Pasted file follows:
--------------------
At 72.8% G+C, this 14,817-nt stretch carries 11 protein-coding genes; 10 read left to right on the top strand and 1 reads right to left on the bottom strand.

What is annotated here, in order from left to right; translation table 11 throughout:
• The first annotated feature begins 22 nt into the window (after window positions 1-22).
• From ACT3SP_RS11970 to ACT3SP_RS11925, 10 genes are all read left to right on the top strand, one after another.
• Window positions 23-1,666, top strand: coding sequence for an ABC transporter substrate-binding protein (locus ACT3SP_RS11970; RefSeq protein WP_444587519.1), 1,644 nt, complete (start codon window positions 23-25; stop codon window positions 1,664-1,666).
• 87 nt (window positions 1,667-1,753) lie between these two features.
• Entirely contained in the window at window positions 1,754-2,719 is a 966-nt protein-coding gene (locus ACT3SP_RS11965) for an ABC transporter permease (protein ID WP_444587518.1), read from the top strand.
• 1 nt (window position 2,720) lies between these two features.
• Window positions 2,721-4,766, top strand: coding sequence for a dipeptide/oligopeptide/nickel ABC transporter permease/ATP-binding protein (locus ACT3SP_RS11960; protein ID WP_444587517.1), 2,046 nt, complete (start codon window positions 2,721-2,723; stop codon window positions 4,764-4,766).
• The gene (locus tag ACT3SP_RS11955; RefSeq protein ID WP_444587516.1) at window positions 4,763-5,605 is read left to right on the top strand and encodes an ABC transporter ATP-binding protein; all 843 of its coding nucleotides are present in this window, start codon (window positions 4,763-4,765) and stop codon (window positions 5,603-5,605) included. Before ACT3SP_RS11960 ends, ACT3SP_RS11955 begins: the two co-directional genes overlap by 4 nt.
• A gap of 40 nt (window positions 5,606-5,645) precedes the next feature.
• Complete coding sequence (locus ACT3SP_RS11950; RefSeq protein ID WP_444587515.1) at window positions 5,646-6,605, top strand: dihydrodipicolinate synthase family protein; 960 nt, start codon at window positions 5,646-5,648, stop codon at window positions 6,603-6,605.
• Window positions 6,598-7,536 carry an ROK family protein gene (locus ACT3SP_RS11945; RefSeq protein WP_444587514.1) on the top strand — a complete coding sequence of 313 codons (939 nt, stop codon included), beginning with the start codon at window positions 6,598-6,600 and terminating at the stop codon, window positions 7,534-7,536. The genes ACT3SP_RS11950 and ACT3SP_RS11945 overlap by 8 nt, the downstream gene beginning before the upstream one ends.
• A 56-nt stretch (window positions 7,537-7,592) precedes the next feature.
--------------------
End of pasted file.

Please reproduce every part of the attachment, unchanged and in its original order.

At 72.8% G+C, this 14,817-nt stretch carries 11 protein-coding genes; 10 read left to right on the top strand and 1 reads right to left on the bottom strand.

What is annotated here, in order from left to right; translation table 11 throughout:
• The first annotated feature begins 22 nt into the window (after window positions 1-22).
• From ACT3SP_RS11970 to ACT3SP_RS11925, 10 genes are all read left to right on the top strand, one after another.
• Window positions 23-1,666, top strand: coding sequence for an ABC transporter substrate-binding protein (locus ACT3SP_RS11970; RefSeq protein WP_444587519.1), 1,644 nt, complete (start codon window positions 23-25; stop codon window positions 1,664-1,666).
• 87 nt (window positions 1,667-1,753) lie between these two features.
• Entirely contained in the window at window positions 1,754-2,719 is a 966-nt protein-coding gene (locus ACT3SP_RS11965) for an ABC transporter permease (protein ID WP_444587518.1), read from the top strand.
• 1 nt (window position 2,720) lies between these two features.
• Window positions 2,721-4,766, top strand: coding sequence for a dipeptide/oligopeptide/nickel ABC transporter permease/ATP-binding protein (locus ACT3SP_RS11960; protein ID WP_444587517.1), 2,046 nt, complete (start codon window positions 2,721-2,723; stop codon window positions 4,764-4,766).
• The gene (locus tag ACT3SP_RS11955; RefSeq protein ID WP_444587516.1) at window positions 4,763-5,605 is read left to right on the top strand and encodes an ABC transporter ATP-binding protein; all 843 of its coding nucleotides are present in this window, start codon (window positions 4,763-4,765) and stop codon (window positions 5,603-5,605) included. Before ACT3SP_RS11960 ends, ACT3SP_RS11955 begins: the two co-directional genes overlap by 4 nt.
• A gap of 40 nt (window positions 5,606-5,645) precedes the next feature.
• Complete coding sequence (locus ACT3SP_RS11950; RefSeq protein ID WP_444587515.1) at window positions 5,646-6,605, top strand: dihydrodipicolinate synthase family protein; 960 nt, start codon at window positions 5,646-5,648, stop codon at window positions 6,603-6,605.
• Window positions 6,598-7,536 carry an ROK family protein gene (locus ACT3SP_RS11945; RefSeq protein WP_444587514.1) on the top strand — a complete coding sequence of 313 codons (939 nt, stop codon included), beginning with the start codon at window positions 6,598-6,600 and terminating at the stop codon, window positions 7,534-7,536. The genes ACT3SP_RS11950 and ACT3SP_RS11945 overlap by 8 nt, the downstream gene beginning before the upstream one ends.
• A 56-nt stretch (window positions 7,537-7,592) precedes the next feature.